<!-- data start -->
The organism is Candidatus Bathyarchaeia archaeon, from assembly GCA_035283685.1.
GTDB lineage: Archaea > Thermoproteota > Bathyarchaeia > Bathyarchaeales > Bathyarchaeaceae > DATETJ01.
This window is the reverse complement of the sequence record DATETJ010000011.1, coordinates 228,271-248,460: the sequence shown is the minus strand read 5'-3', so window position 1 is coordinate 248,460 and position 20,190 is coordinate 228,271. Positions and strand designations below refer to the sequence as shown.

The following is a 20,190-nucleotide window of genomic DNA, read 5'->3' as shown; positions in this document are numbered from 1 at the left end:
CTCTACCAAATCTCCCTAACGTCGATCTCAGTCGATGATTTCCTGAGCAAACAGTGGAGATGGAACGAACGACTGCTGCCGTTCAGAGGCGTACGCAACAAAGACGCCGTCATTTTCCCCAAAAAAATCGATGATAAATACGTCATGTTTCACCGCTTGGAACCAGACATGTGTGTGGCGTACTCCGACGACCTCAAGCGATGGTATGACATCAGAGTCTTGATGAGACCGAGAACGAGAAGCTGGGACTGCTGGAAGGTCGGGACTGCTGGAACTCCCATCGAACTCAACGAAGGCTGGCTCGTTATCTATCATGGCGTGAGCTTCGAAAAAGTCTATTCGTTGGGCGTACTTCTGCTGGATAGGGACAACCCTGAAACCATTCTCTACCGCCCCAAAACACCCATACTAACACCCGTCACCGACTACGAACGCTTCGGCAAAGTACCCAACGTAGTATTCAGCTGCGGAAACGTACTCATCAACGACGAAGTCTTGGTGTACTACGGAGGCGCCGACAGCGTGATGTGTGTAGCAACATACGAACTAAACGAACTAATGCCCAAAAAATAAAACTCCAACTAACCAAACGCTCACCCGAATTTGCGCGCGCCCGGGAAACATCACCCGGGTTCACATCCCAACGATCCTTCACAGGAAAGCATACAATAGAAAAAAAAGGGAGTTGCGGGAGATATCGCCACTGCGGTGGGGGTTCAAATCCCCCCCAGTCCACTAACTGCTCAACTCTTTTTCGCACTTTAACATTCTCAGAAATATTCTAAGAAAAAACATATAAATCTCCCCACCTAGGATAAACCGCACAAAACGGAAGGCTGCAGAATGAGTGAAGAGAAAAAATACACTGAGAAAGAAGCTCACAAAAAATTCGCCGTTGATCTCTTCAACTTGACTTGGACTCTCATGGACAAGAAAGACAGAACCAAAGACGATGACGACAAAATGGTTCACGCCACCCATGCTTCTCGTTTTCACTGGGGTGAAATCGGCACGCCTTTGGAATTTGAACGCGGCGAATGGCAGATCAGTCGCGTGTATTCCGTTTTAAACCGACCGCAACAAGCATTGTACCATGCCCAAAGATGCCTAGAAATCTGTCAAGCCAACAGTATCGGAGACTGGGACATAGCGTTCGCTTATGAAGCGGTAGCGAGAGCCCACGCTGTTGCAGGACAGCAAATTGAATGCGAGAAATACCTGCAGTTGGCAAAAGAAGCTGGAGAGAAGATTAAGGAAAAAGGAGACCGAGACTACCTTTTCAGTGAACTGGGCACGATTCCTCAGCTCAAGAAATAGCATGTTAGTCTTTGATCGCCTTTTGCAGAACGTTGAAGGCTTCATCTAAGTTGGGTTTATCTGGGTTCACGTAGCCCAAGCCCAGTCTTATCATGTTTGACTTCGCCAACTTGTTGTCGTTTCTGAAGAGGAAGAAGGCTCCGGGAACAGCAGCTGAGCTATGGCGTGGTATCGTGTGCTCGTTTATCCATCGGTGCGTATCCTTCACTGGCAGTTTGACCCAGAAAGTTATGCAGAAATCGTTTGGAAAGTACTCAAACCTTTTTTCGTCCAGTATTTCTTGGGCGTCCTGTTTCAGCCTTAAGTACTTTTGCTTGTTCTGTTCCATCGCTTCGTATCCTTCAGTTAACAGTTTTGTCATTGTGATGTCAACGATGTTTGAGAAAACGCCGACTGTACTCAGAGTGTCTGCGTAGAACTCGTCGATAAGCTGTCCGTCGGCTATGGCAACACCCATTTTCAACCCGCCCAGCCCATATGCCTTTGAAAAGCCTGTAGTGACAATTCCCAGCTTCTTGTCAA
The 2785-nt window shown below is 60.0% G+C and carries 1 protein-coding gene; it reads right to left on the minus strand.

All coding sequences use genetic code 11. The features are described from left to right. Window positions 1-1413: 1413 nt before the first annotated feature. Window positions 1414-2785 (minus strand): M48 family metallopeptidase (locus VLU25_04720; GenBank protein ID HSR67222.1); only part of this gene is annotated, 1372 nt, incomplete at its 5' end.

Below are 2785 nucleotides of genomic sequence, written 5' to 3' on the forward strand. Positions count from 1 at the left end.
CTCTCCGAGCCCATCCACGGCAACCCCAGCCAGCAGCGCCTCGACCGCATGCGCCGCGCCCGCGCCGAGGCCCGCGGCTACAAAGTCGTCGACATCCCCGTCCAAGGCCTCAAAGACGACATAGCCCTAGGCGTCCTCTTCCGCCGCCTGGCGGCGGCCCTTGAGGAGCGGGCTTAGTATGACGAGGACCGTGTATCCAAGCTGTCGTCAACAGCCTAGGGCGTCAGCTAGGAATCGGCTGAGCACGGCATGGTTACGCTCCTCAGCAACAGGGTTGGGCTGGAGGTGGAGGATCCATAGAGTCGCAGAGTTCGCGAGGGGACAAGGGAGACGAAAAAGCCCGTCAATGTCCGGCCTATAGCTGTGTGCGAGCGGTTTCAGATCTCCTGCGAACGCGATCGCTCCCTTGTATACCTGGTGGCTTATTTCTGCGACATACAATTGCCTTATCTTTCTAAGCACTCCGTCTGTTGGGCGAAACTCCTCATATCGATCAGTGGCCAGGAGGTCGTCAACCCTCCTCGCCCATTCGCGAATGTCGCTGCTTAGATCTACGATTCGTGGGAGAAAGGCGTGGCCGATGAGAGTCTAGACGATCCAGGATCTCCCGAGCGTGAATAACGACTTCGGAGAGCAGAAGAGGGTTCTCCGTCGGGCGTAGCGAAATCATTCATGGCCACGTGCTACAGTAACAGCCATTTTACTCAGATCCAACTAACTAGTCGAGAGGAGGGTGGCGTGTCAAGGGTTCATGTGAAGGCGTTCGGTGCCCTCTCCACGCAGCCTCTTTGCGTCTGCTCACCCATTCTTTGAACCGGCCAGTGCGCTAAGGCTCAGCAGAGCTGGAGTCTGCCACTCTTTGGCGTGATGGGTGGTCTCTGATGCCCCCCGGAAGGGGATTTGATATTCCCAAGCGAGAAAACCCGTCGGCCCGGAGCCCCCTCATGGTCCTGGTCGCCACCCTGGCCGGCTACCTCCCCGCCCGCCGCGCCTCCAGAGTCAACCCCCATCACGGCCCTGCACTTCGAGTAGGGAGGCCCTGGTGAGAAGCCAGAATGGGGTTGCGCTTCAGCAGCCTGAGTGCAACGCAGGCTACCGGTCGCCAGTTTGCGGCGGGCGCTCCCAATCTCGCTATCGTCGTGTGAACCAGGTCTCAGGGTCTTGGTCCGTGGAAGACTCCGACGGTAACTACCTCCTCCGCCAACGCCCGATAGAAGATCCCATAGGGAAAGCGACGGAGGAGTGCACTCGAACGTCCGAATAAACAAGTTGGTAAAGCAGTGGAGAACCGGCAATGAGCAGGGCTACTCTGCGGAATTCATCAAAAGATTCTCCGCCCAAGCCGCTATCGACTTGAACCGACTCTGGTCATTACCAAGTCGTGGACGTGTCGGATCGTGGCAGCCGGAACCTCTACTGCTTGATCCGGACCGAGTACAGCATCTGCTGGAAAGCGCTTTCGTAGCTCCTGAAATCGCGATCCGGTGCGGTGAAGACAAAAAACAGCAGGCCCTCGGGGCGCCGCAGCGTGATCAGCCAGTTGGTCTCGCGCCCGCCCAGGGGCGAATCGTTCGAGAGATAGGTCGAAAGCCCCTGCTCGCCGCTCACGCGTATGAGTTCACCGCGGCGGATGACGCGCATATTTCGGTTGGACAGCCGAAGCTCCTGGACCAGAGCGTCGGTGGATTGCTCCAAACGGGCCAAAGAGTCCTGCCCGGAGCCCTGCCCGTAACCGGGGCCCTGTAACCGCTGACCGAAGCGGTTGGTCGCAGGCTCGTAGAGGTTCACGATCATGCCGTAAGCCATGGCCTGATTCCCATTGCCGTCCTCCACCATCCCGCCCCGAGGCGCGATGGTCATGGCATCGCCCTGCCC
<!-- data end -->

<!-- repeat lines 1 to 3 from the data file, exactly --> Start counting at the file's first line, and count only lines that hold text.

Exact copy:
The organism is Candidatus Bathyarchaeia archaeon, from assembly GCA_035283685.1.
GTDB lineage: Archaea > Thermoproteota > Bathyarchaeia > Bathyarchaeales > Bathyarchaeaceae > DATETJ01.
This window is the reverse complement of the sequence record DATETJ010000011.1, coordinates 228,271-248,460: the sequence shown is the minus strand read 5'-3', so window position 1 is coordinate 248,460 and position 20,190 is coordinate 228,271. Positions and strand designations below refer to the sequence as shown.